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Orion LAV Grid Fin Stability Augmentation

NEAR worked with the NASA Engineering & Safety Center (NESC) to demonstrate the viability of using grid fins to augment the stability of the Orion launch abort vehicle (LAV) during transonic abort. NEAR used a combination of existing experimental data and computational fluid dynamics (CFD) to developed the grid fin design. The resulting design was successfully demonstrated on a 6% LAV model at the NASA Ames Research Center (ARC) 11x11-foot transonic wind tunnel (from Mach 0.5 through 1.3) and the 9x7-foot supersonic wind tunnel (from Mach 1.6 through 2.5), see Figure 1.

Figure 1

Figure 1. Photograph of the 6%-scale Orion launch abort vehicle with swept grid fins in the NASA ARC 11x11-foot transonic wind tunnel.

Both swept and unswept grid fins were investigated. Swept fins further improve LAV stability by increasing the distance from the vehicle's center of gravity to the fin's center of pressure, as shown in Figure 2. Because this distance is intrinsically short for the Orion LAV, the relatively small aft movement in center of pressure provided by the swept fins yielded a measurable increase in pitching moment. The swept fins were fabricated with a 22.5° aft sweep angle on the frame and internal lattice to maintain the same frontal projection as the unswept fins, as shown in Figure 3. The full-scale area for each fin (defined to be 0.9*width*height) was 3,030 in^2 which can be compared to the full-scale heat shield area of 30,800 in^2.

Figure 2a Figure 2a

Figure 2. Center-of-pressure location for an unswept fin (left) and a swept fin (right).

Figure 2a Figure 2a

Figure 3. Streamwise (left) and cross-stream (right) views of the 6%-scale unswept and swept fins.

A summary of conclusions derived from the transonic and supersonic wind tunnel data includes the following:

Both unswept and swept grid fins provided significant improvements in pitch stability as compared to the baseline vehicle, Figure 4.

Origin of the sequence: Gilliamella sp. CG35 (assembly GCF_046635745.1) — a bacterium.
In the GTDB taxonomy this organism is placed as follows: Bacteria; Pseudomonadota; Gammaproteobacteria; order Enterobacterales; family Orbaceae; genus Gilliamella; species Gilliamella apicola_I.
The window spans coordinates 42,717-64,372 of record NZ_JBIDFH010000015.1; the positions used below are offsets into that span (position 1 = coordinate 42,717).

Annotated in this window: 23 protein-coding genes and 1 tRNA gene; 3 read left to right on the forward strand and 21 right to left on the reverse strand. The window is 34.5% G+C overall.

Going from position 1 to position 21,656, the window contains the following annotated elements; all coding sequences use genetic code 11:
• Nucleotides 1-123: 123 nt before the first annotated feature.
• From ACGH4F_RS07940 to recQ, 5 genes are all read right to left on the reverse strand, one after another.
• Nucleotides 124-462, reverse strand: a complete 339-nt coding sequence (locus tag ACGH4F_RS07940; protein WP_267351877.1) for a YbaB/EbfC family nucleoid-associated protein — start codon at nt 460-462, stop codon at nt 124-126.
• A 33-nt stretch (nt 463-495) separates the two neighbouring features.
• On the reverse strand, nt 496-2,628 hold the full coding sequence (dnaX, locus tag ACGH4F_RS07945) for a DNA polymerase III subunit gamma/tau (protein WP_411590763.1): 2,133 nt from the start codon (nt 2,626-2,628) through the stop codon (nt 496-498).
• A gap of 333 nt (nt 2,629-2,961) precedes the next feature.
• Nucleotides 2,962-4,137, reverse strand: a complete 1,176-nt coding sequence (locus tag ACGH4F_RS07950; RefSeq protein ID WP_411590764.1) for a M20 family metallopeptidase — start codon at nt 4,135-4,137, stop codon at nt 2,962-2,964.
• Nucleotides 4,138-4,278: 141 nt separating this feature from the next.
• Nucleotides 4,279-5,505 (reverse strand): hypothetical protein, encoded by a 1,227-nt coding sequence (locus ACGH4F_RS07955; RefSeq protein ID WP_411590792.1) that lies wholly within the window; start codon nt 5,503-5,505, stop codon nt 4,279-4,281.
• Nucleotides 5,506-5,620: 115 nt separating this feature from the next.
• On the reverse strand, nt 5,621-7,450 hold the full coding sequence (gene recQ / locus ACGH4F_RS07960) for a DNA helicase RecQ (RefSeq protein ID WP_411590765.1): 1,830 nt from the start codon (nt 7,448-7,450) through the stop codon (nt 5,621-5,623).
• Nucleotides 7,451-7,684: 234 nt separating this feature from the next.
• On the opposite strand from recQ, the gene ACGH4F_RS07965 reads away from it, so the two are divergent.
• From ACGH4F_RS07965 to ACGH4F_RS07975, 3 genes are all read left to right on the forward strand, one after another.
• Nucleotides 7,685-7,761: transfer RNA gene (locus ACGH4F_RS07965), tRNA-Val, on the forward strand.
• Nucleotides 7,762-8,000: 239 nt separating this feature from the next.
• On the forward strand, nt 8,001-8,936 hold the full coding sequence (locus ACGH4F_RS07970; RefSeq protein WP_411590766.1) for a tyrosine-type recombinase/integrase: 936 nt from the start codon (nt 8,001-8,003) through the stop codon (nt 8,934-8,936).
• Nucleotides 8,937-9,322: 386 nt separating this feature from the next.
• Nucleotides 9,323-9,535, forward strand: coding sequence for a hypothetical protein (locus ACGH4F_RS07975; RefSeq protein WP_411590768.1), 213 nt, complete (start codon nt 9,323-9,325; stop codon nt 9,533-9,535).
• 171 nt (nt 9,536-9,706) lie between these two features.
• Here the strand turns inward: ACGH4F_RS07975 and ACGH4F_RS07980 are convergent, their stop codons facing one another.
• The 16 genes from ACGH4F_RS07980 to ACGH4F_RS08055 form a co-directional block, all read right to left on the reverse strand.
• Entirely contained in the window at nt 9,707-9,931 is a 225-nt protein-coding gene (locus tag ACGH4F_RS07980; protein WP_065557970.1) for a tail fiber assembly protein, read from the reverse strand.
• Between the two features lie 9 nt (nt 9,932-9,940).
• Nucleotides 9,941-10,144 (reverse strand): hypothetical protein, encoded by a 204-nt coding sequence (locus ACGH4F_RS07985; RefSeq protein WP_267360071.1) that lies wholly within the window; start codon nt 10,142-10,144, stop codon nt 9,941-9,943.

The swept grid fins typically provided improved pitch stability as compared to the unswept fins. The relative benefit of the swept fins over the unswept fins diminished as the Mach number was increased.

Despite initial concerns that fin performance would degrade during transonic conditions, there was little observed variation in fin performance with Mach number, Figure 5.

There was no significant difference in aerodynamic performance with the fins in the + orientation versus the x orientation.

Based on data that could be collected with the abort motors on, there was no significant degradation in grid fin performance due to the abort motor plumes. The grid fin's ability to perform consistently over a wide range of operating conditions provides a robust solution for stabilizing the Orion LAV.

A grid fin aerodynamic database was generated and is available under limited distribution.

For this effort, Daniel Pruzan (Vice-President/Director of Engineering at NEAR) received a 2011 NESC Leadership Award.

Figure 2a

Figure 4. Pitching moment coefficient increment about the MRC for the vehicle with unswept and swept grid fins in the + orientation at Mach 0.5 with the abort motors off.

Figure 2a

Figure 5. Mach number effect on pitching moment coefficient contribution from all four swept grid fins (about the vehicle's moment reference center) as measured by the individual fin balances with the abort motors off.



  • Pruzan, D. A., Mendenhall, M. R., Rose, W. C., and Schuster, D. M., "Grid Fin Stabilization of the Orion Launch Abort Vehicle," AIAA-2011-3018.


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